Seen & Heard: A Dissenting Opinion on Pier 26

••• I finally made it to the revamped Regal Battery Park cineplex. (La La Land! Loved it, and there were only a dozen of us at the 12:15 p.m. screening.) The new seats are a big improvement, with a ton of leg room, although I felt a bit tall for them, and I wish the tray could be stowed away somehow. (Mine did not look like this.) The Premium Plus seats at the new iPic in the Seaport are far more comfortable, but they’re also more expensive. As I mentioned before, the best innovation at both establishments might be the reservable seats, because you can arrive 10 minutes past showtime without fear of being relegated to Siberia. (Trust me—you really want to miss the preview for the movie about dog reincarnation.) As a result of my late arrival, however, the theater was already dark, making for a poor photo.

••• You have permission to leave this post, briefly, to take the five-question Best of New Tribeca survey. You’ll need all of three minutes.

••• Confused by the signage at 11 Hubert, I called Farrell Building. The company is opening a showroom for a bunch of Hamptons properties, possibly as soon as January 12, so you can experience the craftsmanship without having to schlep yourself out east. And then in a year or so, the building will be torn down to make way for this single-family home.

••• I quote like the design for 261 Hudson, the Related rental building nearing completion above Canal. But I was hoping the Renwick side would be open space, when it now appears that a low-slung structure of some kind will block the open space from view.

••• Stephen Korns wrote a thoughtful dissent about the plan for Pier 26.

I find his to be a sad design that could be an equal-sized park somewhere on land. Its “forest”, play space, “dune” grassland, etc., avoid engaging the living, changing river in a meaningful way. Despite the inclusion of an ambitious pier-end steel mesh “lounge”, the overall design focuses on a program of uses and urban park conventions, rather than this unique “place”. Aside from its existing views of the sky and river-sweep, most of it could be located within the buildings of Battery Park City, or in Philadelphia.

What is this place?

This river is alive. It is an immense complex of tidal, seasonal, and weather-related events—and human activity—that profoundly influence the water and the creatures that live in it. It is based on water-born plants and animals that sustain all life on earth. The nature of the Estuary is as fascinating and profound—and hidden—as any place in nature.

Mere blocks from the World Trade Center and its diverse memorials, Pier 26 can offer an intimate encounter with the intelligence in nature if we provide a means to observe it. It can help remedy our increasingly over-designed City and our collective need for greater ecological awareness in a time of rapid species depletion and perilous climate change. These are needs that will only increase in the years ahead.

The Estuarium should be the focus of Pier 26 and should be located upon it and well offshore, with ample deck and dockside space to enable the netting, collecting and study, dive support and small boat use, water sampling and other research activities that are part of an exciting marine research and education program that engages the public. The Clearwater should be part of this program.

Think Woods Hole.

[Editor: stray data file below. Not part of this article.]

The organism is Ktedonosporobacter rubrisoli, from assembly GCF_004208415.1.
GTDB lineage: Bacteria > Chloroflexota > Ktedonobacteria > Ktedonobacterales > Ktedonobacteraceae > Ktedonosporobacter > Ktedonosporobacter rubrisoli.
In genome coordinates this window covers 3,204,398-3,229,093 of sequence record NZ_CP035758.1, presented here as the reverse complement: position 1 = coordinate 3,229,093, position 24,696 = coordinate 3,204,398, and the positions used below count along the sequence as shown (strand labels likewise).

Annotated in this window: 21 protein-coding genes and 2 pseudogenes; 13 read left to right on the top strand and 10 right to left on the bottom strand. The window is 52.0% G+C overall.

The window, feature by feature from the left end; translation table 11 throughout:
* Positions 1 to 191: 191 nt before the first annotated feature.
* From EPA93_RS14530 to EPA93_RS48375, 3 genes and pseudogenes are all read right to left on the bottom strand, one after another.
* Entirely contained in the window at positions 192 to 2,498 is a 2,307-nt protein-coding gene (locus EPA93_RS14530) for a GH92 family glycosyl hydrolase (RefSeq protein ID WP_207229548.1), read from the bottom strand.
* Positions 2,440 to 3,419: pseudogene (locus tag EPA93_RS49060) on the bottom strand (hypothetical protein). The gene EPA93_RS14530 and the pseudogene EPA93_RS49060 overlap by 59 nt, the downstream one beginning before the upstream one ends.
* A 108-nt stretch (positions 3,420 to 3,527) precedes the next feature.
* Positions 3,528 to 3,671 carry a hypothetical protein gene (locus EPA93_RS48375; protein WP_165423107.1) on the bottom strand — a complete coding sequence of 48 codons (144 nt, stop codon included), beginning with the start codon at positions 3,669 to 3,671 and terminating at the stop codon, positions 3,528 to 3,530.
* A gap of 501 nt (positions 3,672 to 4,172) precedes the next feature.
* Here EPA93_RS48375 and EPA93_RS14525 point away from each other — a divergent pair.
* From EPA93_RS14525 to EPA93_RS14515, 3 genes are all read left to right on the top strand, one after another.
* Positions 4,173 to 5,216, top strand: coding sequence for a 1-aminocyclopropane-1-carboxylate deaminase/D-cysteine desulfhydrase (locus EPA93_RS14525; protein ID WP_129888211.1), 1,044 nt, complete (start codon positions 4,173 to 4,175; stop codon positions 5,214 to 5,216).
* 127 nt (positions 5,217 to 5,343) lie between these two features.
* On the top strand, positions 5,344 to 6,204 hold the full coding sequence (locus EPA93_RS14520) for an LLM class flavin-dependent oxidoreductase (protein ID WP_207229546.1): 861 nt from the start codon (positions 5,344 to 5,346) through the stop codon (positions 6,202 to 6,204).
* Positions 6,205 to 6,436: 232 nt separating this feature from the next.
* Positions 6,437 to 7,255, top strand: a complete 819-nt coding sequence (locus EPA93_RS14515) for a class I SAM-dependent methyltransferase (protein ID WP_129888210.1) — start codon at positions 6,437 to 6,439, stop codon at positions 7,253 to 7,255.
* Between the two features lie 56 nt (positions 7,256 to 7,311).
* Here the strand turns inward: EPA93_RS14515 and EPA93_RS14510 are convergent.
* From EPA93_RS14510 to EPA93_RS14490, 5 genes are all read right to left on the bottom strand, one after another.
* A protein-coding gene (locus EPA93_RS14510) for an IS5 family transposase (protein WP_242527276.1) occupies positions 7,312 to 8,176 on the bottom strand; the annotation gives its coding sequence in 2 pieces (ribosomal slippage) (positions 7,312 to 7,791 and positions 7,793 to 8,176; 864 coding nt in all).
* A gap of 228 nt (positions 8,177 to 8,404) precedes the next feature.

To reveal the intense life and ecology of this place, river water should be pumped up to deck-level to flow through aquarium tanks that display river creatures and how they interact with one another and with the brackish tidal water that changes day to day and hour to hour.

The River Project pioneered this Estuarium concept on Pier 26 in 1986 on a shoestring budget, and helped to establish the Hudson River Park Estuarine Sanctuary that now extends to 59th Street. There is no other program in New York or in the world that offers such an intimate and in-depth experience of the living environment in such close proximity to its urban setting.

Olin’s concept design locates the Estuarium in a box next to a noisy highway and a fantasy playground that offer little contact with the water. Their pier and pathway offer a series of encounters with artificial landscape zones that are largely a repeat of the adjacent Pier 25.

None of these experiences provide a view of the life beneath the water’s surface, nor any insights about what is hidden in this place. Why limit our vision to a conventional list of park amenities on Pier 26 that repeats what is available nearby in the Park and ignores the potential to connect with the gigantic living space that surrounds it?

Out on the pier’s end, surrounded by water, it may be that walking or sitting on an open-mesh surface 10-15 feet above the water will provide a physical thrill and a memorable encounter with the water’s surface action. Given this river’s nature, this may rarely be restful or likely to invite a person to linger. Visitors can already observe this on the open meshes of the East River Park at Wall Street.

A restless tendency may be especially true above an artificial wetland, if we are to imagine the oyster shoals, insects, floating trash and periodic effluents that are natural to this location.

I hope that all the designers and stakeholders that are involved in this worthy project will recognize that Pier 26 represents an opportunity for the public to encounter the living river above and below the water’s surface and a legacy for future generations that we cannot squander on a conventional menu of urban park amenities. There will never again be such an opportunity to access the life in this location which is so important to New York City and the world.